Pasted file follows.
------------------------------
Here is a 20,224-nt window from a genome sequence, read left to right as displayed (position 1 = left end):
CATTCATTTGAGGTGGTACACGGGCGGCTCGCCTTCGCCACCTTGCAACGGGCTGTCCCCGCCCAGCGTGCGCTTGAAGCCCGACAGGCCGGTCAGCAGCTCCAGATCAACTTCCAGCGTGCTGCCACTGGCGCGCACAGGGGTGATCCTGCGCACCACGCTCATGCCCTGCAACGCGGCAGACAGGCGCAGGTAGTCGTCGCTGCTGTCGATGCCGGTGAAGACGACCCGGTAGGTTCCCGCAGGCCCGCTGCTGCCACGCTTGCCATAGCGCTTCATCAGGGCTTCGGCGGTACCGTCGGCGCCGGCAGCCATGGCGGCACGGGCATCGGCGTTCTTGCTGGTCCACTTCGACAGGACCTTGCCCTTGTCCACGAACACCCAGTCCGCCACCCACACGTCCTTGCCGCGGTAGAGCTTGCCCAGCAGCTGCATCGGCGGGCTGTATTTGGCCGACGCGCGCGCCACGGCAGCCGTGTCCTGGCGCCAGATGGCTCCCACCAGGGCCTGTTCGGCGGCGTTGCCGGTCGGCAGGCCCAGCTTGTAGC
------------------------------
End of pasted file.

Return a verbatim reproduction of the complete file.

Here is a 20,224-nt window from a genome sequence, read left to right as displayed (position 1 = left end):
CATTCATTTGAGGTGGTACACGGGCGGCTCGCCTTCGCCACCTTGCAACGGGCTGTCCCCGCCCAGCGTGCGCTTGAAGCCCGACAGGCCGGTCAGCAGCTCCAGATCAACTTCCAGCGTGCTGCCACTGGCGCGCACAGGGGTGATCCTGCGCACCACGCTCATGCCCTGCAACGCGGCAGACAGGCGCAGGTAGTCGTCGCTGCTGTCGATGCCGGTGAAGACGACCCGGTAGGTTCCCGCAGGCCCGCTGCTGCCACGCTTGCCATAGCGCTTCATCAGGGCTTCGGCGGTACCGTCGGCGCCGGCAGCCATGGCGGCACGGGCATCGGCGTTCTTGCTGGTCCACTTCGACAGGACCTTGCCCTTGTCCACGAACACCCAGTCCGCCACCCACACGTCCTTGCCGCGGTAGAGCTTGCCCAGCAGCTGCATCGGCGGGCTGTATTTGGCCGACGCGCGCGCCACGGCAGCCGTGTCCTGGCGCCAGATGGCTCCCACCAGGGCCTGTTCGGCGGCGTTGCCGGTCGGCAGGCCCAGCTTGTAGC